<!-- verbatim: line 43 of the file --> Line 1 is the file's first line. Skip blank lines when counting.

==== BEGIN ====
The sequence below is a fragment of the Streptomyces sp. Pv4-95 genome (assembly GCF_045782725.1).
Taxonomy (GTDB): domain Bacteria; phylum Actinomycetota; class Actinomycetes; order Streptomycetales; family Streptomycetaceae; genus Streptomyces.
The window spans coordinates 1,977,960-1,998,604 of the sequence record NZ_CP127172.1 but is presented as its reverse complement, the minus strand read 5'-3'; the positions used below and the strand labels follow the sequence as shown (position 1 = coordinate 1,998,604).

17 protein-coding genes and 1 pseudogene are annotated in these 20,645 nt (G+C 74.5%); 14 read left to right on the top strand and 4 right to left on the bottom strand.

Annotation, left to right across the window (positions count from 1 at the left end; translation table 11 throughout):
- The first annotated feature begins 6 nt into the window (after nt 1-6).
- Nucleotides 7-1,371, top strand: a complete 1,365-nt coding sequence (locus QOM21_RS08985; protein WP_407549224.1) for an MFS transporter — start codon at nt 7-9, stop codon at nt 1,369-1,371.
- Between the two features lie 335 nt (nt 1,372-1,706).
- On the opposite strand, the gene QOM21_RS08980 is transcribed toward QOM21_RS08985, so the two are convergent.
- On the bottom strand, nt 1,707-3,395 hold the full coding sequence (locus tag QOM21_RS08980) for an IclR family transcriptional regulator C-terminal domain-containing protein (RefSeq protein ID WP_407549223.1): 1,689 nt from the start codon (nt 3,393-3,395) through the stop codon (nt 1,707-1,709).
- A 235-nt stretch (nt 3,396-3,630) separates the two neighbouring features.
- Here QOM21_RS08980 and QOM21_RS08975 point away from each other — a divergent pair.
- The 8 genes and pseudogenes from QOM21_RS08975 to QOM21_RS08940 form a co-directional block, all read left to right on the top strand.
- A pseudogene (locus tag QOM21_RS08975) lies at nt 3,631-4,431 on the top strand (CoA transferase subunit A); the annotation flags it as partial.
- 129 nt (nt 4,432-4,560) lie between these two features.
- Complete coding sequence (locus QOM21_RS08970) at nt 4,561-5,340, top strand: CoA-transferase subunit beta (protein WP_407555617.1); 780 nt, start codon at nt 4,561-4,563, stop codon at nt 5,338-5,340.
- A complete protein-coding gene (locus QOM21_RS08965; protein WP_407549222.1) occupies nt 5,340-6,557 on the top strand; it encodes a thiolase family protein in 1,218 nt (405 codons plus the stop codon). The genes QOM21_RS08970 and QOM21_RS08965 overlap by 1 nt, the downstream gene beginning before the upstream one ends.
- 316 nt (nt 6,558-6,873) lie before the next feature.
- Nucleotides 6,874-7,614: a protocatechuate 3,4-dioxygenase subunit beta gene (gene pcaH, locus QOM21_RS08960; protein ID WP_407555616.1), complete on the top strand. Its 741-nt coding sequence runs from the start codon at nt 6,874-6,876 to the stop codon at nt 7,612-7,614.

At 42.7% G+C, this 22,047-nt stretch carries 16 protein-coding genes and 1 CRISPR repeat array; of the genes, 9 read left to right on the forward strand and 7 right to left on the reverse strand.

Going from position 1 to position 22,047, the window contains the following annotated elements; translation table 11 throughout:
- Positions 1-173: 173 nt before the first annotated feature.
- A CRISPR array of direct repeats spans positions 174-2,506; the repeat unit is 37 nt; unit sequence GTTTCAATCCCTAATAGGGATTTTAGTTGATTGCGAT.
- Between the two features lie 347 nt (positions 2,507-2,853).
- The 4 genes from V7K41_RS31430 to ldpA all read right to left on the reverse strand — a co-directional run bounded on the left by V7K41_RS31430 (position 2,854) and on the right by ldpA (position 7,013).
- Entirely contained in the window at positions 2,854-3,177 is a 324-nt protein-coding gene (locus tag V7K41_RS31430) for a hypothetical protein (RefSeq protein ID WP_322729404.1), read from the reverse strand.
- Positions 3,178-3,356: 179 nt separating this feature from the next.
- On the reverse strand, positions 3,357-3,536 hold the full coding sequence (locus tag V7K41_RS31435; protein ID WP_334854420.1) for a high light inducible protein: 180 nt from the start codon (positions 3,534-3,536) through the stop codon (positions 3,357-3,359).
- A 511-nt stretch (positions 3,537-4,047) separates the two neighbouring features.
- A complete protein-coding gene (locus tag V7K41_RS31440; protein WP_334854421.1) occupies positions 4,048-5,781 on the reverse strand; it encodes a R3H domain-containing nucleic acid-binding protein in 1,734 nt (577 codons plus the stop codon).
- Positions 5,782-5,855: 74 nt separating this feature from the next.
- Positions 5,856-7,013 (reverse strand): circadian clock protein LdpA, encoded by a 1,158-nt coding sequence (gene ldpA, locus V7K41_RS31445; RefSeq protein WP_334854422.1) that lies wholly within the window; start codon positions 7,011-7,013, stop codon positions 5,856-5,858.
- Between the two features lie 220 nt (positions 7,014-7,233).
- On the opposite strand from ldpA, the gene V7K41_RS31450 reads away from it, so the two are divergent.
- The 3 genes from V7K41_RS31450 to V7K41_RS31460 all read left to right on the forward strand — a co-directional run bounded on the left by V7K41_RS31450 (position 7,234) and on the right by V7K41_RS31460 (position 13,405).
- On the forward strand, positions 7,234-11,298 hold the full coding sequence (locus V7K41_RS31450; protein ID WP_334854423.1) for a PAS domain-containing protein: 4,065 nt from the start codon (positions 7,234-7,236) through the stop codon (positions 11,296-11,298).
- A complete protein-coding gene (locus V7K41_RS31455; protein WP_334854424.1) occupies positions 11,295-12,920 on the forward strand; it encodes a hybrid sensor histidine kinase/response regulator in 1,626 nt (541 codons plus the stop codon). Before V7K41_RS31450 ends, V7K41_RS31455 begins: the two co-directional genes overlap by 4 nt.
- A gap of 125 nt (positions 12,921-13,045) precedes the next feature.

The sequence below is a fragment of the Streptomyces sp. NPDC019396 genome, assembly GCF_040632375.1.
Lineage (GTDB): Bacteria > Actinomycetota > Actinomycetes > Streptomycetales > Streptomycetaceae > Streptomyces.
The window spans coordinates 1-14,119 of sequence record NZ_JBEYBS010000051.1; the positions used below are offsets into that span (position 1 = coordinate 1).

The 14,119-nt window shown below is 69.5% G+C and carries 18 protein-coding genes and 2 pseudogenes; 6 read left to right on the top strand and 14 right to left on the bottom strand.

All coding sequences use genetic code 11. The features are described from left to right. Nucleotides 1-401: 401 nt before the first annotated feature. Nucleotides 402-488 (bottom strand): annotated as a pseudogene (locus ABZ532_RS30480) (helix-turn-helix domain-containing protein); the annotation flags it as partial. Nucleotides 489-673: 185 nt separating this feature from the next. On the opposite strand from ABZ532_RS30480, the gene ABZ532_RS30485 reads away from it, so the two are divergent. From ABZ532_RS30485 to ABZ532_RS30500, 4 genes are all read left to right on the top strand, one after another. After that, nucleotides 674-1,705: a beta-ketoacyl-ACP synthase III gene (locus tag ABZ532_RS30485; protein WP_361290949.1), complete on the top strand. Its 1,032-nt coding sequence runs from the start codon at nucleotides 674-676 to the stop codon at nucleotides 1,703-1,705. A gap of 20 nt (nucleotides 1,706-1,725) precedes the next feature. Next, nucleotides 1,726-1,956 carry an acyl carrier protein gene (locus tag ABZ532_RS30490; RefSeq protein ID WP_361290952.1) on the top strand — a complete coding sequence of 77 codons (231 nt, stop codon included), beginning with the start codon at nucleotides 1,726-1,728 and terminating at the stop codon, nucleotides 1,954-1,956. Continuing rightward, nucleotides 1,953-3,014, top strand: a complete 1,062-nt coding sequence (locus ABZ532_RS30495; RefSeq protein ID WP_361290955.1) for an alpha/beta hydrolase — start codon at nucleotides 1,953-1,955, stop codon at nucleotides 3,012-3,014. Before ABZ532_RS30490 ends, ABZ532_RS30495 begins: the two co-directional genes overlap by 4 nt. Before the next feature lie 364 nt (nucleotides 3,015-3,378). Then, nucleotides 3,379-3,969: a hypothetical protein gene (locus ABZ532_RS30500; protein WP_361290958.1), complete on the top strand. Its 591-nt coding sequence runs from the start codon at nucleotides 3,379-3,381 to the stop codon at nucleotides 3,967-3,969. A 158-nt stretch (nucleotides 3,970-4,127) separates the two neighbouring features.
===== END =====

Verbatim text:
All coding sequences use genetic code 11. The features are described from left to right. Nucleotides 1-401: 401 nt before the first annotated feature. Nucleotides 402-488 (bottom strand): annotated as a pseudogene (locus ABZ532_RS30480) (helix-turn-helix domain-containing protein); the annotation flags it as partial. Nucleotides 489-673: 185 nt separating this feature from the next. On the opposite strand from ABZ532_RS30480, the gene ABZ532_RS30485 reads away from it, so the two are divergent. From ABZ532_RS30485 to ABZ532_RS30500, 4 genes are all read left to right on the top strand, one after another. After that, nucleotides 674-1,705: a beta-ketoacyl-ACP synthase III gene (locus tag ABZ532_RS30485; protein WP_361290949.1), complete on the top strand. Its 1,032-nt coding sequence runs from the start codon at nucleotides 674-676 to the stop codon at nucleotides 1,703-1,705. A gap of 20 nt (nucleotides 1,706-1,725) precedes the next feature. Next, nucleotides 1,726-1,956 carry an acyl carrier protein gene (locus tag ABZ532_RS30490; RefSeq protein ID WP_361290952.1) on the top strand — a complete coding sequence of 77 codons (231 nt, stop codon included), beginning with the start codon at nucleotides 1,726-1,728 and terminating at the stop codon, nucleotides 1,954-1,956. Continuing rightward, nucleotides 1,953-3,014, top strand: a complete 1,062-nt coding sequence (locus ABZ532_RS30495; RefSeq protein ID WP_361290955.1) for an alpha/beta hydrolase — start codon at nucleotides 1,953-1,955, stop codon at nucleotides 3,012-3,014. Before ABZ532_RS30490 ends, ABZ532_RS30495 begins: the two co-directional genes overlap by 4 nt. Before the next feature lie 364 nt (nucleotides 3,015-3,378). Then, nucleotides 3,379-3,969: a hypothetical protein gene (locus ABZ532_RS30500; protein WP_361290958.1), complete on the top strand. Its 591-nt coding sequence runs from the start codon at nucleotides 3,379-3,381 to the stop codon at nucleotides 3,967-3,969. A 158-nt stretch (nucleotides 3,970-4,127) separates the two neighbouring features.